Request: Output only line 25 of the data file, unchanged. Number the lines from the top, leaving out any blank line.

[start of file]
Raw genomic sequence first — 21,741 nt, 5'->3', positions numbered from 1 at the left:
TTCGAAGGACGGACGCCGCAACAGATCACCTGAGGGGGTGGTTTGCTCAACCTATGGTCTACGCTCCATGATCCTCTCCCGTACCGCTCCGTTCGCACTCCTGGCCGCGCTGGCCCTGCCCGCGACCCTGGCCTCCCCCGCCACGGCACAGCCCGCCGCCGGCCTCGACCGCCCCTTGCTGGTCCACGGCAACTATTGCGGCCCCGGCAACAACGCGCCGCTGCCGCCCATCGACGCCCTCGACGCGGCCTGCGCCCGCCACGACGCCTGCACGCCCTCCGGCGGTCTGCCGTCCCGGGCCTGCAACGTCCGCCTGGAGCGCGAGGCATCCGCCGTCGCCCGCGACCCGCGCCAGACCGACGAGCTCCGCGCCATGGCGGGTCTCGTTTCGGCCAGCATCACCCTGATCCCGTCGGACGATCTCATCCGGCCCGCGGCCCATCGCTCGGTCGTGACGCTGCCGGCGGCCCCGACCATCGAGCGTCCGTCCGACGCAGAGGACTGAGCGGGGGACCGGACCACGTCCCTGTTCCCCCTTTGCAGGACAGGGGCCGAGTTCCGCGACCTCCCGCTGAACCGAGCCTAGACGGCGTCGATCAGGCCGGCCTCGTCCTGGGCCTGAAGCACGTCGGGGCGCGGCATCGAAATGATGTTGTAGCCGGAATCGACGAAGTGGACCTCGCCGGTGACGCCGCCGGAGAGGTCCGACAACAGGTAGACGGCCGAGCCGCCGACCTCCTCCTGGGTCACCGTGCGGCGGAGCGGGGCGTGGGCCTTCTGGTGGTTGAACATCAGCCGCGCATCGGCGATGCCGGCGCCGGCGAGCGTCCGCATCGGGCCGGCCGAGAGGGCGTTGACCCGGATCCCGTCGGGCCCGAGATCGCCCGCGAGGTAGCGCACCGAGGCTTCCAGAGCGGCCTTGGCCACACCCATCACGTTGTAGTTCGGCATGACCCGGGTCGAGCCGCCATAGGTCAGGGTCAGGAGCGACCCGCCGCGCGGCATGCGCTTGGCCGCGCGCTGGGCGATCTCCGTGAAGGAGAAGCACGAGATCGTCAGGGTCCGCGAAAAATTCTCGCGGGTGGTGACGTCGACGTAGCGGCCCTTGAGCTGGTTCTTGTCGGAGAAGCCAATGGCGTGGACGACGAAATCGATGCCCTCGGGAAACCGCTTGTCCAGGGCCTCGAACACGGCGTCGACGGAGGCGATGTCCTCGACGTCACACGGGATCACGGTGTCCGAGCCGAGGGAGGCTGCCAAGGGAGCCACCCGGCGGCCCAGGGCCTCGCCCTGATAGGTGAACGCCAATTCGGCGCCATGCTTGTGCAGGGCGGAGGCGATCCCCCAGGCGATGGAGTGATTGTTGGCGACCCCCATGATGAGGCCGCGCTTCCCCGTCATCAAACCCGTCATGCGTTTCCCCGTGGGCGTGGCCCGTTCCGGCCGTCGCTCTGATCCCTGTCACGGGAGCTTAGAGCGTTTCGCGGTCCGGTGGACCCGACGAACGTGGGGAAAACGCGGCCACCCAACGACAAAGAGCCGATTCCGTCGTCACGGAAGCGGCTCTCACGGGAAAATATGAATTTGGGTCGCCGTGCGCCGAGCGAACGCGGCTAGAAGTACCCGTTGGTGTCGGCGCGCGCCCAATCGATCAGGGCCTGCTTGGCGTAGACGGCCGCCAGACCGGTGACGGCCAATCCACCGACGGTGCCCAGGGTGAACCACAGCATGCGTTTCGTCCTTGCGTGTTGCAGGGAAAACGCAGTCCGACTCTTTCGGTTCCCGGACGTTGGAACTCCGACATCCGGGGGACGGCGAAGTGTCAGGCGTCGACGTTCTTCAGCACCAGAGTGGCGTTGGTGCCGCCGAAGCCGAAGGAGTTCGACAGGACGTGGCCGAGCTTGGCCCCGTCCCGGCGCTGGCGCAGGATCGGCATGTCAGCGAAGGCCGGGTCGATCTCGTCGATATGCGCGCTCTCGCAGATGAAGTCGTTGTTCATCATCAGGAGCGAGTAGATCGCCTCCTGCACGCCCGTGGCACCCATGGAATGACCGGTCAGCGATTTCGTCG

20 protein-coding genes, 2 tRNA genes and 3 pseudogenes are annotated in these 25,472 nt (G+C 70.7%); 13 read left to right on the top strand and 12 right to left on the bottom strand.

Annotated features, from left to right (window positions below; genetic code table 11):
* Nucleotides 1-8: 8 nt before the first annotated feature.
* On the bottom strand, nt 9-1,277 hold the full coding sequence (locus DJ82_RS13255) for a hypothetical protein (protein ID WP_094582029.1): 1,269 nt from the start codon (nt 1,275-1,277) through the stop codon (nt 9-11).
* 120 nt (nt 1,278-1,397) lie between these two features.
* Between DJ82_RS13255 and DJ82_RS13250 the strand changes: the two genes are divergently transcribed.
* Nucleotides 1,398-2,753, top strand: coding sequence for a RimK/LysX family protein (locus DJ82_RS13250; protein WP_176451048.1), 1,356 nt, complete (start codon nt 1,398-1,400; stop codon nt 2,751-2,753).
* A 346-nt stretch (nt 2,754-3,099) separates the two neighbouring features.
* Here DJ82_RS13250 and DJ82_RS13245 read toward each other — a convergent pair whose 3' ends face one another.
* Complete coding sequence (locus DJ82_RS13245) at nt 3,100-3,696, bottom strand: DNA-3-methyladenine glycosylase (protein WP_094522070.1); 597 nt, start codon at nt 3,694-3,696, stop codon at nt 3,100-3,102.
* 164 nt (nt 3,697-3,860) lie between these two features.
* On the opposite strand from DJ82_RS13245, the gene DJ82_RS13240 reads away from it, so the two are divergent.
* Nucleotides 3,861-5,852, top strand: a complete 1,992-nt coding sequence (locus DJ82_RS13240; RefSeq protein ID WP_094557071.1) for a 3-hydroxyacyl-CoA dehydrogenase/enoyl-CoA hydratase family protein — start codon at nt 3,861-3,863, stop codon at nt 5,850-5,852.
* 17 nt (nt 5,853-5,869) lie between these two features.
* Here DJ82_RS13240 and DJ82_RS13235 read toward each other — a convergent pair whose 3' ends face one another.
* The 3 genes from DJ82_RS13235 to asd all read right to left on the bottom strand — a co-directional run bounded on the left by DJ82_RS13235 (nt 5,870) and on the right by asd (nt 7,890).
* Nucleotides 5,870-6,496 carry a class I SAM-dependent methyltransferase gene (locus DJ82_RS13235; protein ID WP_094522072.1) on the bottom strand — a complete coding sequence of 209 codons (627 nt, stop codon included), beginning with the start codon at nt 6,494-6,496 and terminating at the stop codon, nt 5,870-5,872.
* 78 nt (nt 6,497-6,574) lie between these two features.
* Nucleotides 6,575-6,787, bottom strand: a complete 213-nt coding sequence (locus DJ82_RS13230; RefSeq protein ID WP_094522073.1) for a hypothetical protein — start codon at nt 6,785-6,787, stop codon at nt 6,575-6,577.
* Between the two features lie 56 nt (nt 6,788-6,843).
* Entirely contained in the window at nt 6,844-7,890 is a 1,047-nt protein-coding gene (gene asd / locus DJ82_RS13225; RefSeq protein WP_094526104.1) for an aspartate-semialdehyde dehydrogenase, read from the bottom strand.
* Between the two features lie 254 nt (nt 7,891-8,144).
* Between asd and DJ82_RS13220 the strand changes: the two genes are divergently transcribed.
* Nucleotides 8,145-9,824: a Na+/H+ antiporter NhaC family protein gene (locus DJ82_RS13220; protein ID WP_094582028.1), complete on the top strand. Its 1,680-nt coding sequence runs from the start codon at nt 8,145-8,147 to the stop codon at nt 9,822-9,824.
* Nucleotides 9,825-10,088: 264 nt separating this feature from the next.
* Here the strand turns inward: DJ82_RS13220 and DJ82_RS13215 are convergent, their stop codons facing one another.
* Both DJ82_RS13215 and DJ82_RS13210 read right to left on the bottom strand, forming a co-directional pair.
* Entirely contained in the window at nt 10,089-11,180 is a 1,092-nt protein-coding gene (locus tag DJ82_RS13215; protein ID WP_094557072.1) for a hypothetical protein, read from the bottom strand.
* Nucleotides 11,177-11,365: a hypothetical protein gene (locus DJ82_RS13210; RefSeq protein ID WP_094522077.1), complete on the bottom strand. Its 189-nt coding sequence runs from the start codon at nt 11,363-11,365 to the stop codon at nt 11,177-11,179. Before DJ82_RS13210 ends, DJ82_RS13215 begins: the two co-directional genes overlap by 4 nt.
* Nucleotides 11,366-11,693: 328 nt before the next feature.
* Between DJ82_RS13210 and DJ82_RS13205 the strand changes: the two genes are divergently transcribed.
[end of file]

* Between asd and DJ82_RS13220 the strand changes: the two genes are divergently transcribed.